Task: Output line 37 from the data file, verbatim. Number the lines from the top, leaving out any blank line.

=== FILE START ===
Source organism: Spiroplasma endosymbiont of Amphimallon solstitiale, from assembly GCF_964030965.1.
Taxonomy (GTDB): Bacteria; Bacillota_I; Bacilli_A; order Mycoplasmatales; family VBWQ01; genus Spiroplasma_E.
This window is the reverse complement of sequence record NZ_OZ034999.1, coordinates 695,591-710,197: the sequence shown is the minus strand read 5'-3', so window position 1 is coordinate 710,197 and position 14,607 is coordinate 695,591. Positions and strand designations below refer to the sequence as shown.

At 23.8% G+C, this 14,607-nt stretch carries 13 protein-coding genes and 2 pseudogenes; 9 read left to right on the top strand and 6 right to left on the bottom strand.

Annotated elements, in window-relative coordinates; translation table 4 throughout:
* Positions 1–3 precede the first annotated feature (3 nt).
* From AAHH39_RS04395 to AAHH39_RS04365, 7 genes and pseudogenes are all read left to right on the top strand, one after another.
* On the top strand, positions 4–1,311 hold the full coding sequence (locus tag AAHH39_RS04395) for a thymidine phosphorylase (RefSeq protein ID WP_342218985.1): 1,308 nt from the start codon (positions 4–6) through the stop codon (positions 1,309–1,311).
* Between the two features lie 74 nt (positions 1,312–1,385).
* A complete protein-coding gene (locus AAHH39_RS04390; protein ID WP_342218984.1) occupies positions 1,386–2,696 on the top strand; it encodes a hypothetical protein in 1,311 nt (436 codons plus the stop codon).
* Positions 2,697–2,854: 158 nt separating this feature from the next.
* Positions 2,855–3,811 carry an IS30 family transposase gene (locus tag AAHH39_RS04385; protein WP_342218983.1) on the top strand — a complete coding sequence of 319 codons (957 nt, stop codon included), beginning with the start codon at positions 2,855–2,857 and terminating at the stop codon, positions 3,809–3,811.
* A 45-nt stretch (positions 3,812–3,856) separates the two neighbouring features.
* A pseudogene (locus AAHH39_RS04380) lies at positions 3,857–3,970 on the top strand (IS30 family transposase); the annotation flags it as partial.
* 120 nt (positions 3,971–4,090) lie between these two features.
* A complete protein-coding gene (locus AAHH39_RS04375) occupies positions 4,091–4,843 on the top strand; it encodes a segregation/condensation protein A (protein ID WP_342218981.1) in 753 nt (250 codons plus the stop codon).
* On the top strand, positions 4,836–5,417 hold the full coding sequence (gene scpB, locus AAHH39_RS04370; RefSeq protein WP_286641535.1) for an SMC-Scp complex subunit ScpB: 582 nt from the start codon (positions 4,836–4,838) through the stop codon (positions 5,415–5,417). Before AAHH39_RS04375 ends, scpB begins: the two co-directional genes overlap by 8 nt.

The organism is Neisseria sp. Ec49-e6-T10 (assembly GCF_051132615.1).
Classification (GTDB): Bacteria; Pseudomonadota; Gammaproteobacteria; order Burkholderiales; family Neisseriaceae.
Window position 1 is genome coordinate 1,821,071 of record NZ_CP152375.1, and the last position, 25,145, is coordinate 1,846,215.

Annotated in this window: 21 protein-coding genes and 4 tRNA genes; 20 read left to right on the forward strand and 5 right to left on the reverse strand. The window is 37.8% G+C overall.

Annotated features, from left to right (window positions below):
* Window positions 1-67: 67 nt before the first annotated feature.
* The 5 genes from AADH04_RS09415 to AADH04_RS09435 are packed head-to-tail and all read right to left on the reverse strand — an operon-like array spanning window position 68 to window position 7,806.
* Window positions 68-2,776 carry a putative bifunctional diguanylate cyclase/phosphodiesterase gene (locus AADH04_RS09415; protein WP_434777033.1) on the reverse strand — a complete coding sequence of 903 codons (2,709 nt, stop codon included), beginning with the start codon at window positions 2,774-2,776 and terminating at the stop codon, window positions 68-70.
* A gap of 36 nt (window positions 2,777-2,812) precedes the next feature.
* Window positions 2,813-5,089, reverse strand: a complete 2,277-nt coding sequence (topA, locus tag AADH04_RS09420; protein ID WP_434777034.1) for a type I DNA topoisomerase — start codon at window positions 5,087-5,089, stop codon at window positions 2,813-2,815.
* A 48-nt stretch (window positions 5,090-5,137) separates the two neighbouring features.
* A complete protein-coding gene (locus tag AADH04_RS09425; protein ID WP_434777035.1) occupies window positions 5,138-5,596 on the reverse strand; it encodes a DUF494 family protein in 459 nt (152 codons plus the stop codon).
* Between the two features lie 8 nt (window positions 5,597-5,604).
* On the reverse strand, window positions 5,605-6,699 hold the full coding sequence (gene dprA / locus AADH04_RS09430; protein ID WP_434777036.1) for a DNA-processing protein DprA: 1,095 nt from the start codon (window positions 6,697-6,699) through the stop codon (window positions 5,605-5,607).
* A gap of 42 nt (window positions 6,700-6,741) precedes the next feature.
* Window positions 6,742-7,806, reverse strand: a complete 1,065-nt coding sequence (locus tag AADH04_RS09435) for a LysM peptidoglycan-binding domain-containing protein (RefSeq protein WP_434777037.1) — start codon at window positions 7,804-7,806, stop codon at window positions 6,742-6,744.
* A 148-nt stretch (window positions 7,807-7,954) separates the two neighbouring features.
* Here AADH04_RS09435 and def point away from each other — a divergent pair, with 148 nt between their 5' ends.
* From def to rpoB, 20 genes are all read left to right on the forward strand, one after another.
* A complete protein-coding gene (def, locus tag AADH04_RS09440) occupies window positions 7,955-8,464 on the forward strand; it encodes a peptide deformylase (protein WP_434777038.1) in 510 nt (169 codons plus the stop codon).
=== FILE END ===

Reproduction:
* A complete protein-coding gene (def, locus tag AADH04_RS09440) occupies window positions 7,955-8,464 on the forward strand; it encodes a peptide deformylase (protein WP_434777038.1) in 510 nt (169 codons plus the stop codon).